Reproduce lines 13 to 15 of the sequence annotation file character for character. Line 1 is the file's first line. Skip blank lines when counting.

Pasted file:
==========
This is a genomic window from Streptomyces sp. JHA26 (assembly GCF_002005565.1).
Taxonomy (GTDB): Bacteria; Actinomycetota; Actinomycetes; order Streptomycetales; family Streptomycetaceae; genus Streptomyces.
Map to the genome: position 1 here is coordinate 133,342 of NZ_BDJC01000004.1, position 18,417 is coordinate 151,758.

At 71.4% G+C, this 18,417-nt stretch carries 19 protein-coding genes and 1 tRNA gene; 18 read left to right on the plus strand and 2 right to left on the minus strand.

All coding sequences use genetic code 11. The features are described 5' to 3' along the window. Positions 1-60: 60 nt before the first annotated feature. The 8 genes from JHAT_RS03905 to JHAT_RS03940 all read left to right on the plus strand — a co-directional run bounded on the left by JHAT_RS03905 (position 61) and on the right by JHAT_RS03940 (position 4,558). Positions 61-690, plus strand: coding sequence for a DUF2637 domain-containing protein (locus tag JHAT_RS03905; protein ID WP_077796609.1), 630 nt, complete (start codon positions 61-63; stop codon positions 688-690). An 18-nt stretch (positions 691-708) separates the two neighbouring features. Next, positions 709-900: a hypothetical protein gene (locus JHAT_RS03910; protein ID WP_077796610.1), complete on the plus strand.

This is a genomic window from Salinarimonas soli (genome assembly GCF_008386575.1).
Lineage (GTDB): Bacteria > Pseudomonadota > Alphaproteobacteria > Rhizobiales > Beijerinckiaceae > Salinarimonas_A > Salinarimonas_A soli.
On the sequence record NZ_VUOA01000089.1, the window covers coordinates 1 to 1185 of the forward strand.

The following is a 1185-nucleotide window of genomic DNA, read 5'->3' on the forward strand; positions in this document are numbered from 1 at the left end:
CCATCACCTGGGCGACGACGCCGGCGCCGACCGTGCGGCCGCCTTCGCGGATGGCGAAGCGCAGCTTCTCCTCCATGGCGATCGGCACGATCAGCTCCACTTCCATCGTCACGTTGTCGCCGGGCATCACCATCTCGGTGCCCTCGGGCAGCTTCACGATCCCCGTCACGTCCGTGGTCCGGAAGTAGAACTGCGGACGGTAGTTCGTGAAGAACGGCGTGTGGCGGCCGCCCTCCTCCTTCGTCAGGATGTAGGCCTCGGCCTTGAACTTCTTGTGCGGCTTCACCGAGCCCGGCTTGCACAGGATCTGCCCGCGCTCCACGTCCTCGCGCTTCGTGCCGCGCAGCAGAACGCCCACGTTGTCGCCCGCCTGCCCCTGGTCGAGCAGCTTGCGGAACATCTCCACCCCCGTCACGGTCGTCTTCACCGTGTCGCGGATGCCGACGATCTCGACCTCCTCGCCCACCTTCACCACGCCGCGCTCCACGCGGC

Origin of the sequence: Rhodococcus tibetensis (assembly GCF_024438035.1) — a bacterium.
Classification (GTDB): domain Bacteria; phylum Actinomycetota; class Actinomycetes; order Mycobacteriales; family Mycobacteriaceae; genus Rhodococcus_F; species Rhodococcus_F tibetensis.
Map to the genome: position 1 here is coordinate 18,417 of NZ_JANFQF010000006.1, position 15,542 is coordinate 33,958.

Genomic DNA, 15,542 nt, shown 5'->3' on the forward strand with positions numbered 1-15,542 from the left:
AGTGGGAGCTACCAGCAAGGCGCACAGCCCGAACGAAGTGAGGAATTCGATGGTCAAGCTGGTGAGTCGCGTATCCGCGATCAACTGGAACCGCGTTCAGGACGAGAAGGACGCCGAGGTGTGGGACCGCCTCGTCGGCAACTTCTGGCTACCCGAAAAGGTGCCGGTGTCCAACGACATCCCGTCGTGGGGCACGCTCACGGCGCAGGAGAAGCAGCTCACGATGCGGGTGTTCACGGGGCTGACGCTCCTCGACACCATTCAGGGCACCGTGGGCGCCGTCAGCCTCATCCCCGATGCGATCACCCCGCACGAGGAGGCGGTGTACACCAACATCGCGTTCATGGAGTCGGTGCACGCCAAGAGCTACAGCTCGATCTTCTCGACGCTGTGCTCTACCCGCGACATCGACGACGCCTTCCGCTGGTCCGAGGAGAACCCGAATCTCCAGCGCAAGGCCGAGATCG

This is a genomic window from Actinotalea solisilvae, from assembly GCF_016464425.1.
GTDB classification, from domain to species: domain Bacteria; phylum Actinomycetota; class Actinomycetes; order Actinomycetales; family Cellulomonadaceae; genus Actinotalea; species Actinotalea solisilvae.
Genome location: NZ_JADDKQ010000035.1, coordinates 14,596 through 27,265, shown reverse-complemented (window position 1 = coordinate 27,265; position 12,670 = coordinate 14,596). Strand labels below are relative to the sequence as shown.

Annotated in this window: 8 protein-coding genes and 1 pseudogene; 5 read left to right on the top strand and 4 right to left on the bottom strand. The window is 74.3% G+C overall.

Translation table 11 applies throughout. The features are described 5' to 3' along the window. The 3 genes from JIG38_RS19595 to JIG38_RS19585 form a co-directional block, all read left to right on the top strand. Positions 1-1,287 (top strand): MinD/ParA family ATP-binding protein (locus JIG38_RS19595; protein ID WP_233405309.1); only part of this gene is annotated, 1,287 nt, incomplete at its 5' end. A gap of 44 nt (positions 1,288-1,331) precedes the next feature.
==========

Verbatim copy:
Map to the genome: position 1 here is coordinate 18,417 of NZ_JANFQF010000006.1, position 15,542 is coordinate 33,958.

Genomic DNA, 15,542 nt, shown 5'->3' on the forward strand with positions numbered 1-15,542 from the left:
AGTGGGAGCTACCAGCAAGGCGCACAGCCCGAACGAAGTGAGGAATTCGATGGTCAAGCTGGTGAGTCGCGTATCCGCGATCAACTGGAACCGCGTTCAGGACGAGAAGGACGCCGAGGTGTGGGACCGCCTCGTCGGCAACTTCTGGCTACCCGAAAAGGTGCCGGTGTCCAACGACATCCCGTCGTGGGGCACGCTCACGGCGCAGGAGAAGCAGCTCACGATGCGGGTGTTCACGGGGCTGACGCTCCTCGACACCATTCAGGGCACCGTGGGCGCCGTCAGCCTCATCCCCGATGCGATCACCCCGCACGAGGAGGCGGTGTACACCAACATCGCGTTCATGGAGTCGGTGCACGCCAAGAGCTACAGCTCGATCTTCTCGACGCTGTGCTCTACCCGCGACATCGACGACGCCTTCCGCTGGTCCGAGGAGAACCCGAATCTCCAGCGCAAGGCCGAGATCG